Oct 7: Afghan women on 10 years of US occupation
21 October 2011
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The war in Afghanistan costs US taxpayers two billion dollars a week. However, these phenomenal figures have not translated into anything tangible for Afghan women.

Ten years ago on October 7, the NATO troops, captained by the USA, landed Afghanistan. This UN-mandated invasion was coached in beautiful slogans like liberation of Afghan women from misogynist Taliban. Ten years on, the situation in our country, however, remains grim.

Widespread violence, lack of health care and poverty make Afghanistan the worse country in the world for women, according to a study by the Thomson-Reuters Foundations. Such studies, by the way, have become common place. The Thomson-Reuters study was based on interviews with 213 experts world-wide. This study placed Afghanistan on top of five worst countries for women. The other countries were Congo, Pakistan, India, and Somalia.

The war in Afghanistan costs US taxpayers two billion dollars a week. Even with the Obama Administration’s planned drawdown of 33,000 troops, there would still be almost 70,000 troops in Afghanistan at an estimated cost of $1.2 million each. However, these phenomenal figures have not translated into anything tangible for women.

That Obama Administration is preparing to pull out troops from Afghanistan by 2014 seems highly unlikely in view of mass military basis being built across Afghanistan and arrival of private marines in their thousands. Most likely, the US Administration will justify, post-2014, its continuous presence in the country on the pretext of providing security to women. Will the US military presence save Afghan women? The bleak record of last ten years offer little optimism.

To verify my opinion, I posed five similar questions to five different women. Read on:

Simajan is a 50-year-old mother of five children, teaching at a high school in a suburb of Kabul for the last 10 years.

1-Afghanistan has been named as worst and dangerous place for women? As a woman do you agree and if yes why, your personal experience?

Yes, I read this somewhere but unfortunately am not surprised to hear this. I see women suffering and even dying every day. There are very little facilities for women catering to their safety, healthy and happy. Our government and the parliament, even the so-called international community, only care for their own interests. I am aware that millions of dollars [$ 52 billion in fact] came to this country but how much has been really spent to make our situation better, am not sure. I am lucky to be a teacher. Not only my students but people around me respect me. However, sometimes I do face sexual harassments while going to work or market. In order to avoid this, I prefer to wear Burqa.

2- What has or has not changed for you as woman in the last 10 years?

I have been living in this area since I remember. I did not leave Afghanistan even during bloody Mujahadeen- years and Taliban days. Most of these years, I was teaching at home. But now in last five years, since they built a school close to my home, I am teaching at school. There have been small changes. For example, I can go to market now, can teach or have a TV. My children not only attend school but also have joined English and computer courses. But I haven’t seen any big changes regarding our security, stability, fighting corruption and this is what we really need.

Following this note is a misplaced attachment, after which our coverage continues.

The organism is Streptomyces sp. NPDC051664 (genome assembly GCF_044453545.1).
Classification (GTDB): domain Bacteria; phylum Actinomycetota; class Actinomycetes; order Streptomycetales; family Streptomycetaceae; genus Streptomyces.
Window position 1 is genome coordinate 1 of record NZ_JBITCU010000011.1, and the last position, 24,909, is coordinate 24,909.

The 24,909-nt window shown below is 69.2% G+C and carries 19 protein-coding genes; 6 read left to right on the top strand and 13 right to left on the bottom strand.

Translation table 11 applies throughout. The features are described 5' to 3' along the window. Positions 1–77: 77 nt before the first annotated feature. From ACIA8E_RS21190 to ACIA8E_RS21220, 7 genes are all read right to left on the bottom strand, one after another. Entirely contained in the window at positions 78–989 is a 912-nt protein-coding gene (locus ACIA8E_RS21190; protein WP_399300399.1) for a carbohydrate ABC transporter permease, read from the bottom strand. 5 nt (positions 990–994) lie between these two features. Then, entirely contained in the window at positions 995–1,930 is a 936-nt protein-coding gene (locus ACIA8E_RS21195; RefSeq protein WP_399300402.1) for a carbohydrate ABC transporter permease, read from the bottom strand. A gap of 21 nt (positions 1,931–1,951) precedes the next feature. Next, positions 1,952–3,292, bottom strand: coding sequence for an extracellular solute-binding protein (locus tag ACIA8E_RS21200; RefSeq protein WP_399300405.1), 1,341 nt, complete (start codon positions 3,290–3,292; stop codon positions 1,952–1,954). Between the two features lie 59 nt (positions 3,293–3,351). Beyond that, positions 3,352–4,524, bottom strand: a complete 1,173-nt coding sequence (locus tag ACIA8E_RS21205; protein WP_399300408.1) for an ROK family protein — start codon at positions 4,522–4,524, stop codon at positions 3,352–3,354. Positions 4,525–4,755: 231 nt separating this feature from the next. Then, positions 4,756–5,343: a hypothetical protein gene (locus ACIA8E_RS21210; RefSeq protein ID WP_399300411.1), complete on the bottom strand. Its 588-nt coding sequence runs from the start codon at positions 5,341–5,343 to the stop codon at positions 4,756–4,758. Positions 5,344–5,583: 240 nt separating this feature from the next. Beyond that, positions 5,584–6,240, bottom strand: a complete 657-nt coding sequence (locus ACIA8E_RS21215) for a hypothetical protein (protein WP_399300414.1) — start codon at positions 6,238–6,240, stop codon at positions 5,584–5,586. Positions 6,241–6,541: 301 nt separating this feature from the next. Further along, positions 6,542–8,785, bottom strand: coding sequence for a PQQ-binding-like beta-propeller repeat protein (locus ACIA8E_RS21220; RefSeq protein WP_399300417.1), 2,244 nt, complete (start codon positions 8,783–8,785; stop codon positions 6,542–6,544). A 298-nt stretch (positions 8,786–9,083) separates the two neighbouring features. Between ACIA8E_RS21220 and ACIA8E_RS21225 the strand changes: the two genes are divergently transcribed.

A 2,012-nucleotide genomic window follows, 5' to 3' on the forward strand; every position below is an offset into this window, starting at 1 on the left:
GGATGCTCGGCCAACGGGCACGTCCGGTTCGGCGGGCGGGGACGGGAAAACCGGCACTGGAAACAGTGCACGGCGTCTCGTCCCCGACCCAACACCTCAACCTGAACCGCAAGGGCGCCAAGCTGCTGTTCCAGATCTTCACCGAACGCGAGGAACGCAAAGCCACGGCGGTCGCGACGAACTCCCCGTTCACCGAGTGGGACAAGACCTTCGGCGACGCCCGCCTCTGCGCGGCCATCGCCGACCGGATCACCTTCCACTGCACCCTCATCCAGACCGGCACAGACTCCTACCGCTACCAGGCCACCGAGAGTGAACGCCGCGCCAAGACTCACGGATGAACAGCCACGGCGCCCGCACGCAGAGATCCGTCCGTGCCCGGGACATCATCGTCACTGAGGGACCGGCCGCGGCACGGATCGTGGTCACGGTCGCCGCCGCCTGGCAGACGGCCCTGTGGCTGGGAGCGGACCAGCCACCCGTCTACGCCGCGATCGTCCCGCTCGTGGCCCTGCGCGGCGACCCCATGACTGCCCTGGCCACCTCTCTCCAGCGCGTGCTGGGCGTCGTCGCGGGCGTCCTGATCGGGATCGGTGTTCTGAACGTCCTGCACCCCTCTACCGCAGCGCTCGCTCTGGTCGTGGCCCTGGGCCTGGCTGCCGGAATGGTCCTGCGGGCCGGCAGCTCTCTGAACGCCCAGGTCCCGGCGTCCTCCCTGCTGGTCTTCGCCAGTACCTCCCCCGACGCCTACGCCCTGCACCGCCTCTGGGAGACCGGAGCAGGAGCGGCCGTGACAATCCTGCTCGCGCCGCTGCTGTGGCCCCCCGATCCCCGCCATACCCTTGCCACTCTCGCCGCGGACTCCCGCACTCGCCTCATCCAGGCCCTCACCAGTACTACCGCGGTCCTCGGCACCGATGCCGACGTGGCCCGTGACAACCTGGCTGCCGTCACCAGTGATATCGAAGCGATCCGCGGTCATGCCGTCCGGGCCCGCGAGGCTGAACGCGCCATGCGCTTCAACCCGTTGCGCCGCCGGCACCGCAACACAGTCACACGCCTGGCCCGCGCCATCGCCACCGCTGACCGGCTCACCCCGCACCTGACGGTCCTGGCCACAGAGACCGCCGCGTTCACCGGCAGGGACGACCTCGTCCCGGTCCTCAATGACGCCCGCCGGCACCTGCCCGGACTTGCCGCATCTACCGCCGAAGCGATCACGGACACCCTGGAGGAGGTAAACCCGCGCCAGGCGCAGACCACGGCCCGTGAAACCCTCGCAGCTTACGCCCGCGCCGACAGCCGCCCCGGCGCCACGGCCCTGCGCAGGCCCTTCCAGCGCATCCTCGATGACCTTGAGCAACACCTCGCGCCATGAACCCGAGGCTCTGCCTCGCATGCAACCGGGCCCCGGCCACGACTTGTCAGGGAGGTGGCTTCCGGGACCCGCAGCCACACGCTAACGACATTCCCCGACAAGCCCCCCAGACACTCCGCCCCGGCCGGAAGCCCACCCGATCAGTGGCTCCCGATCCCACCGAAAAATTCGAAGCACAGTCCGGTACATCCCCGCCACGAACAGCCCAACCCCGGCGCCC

3- Do you think the withdrawal of NATO forces from Afghanistan will be good or bad for Afghan women?

It seems it may not be good if they leave. This is what at least what some believe in cities like Kabul and I think media and the so-called political analysts have created this belief. But I believe if you ask women whose villages were bombed and relatives killed, they would definitely support US pull out.

4- What should be done to make Afghanistan a better place?

Well, so many possibilities exist. All the corrupt and criminals must be removed from government posts. There should be accountability. People must have job opportunities, enough food, education, justice and peace. Honest and patriotic people must have chance to run the administration. I don’t think that dealing with Taliban for peace will really bring peace because firstly, there are many versions of Taliban. If one faction agrees, the other becomes even unsympathetic. Secondly, Pakistan decide for Taliban and if they don’t see their interest being served, they would never agree. One the one hand, we daily hear about peace talks, on the other hand, they target the heart of Kabul with their suicide attacks.

5- To what extent you are optimistic about your own and the future of your children and of Afghanistan?

Despite harsh realities, I believe we are still optimistic. We hope for a bright future, a better and wonderful future. Every day, I see hope in my students smiling faces and their desire to get education and through education they want to rebuild their country.

Nasima Rahman, a housewife and mother of two children, is 40 years old and still trying to have another child.

1-Afghanistan has been named as worst and dangerous place for women? As a woman do you agree and if yes why, your personal experience?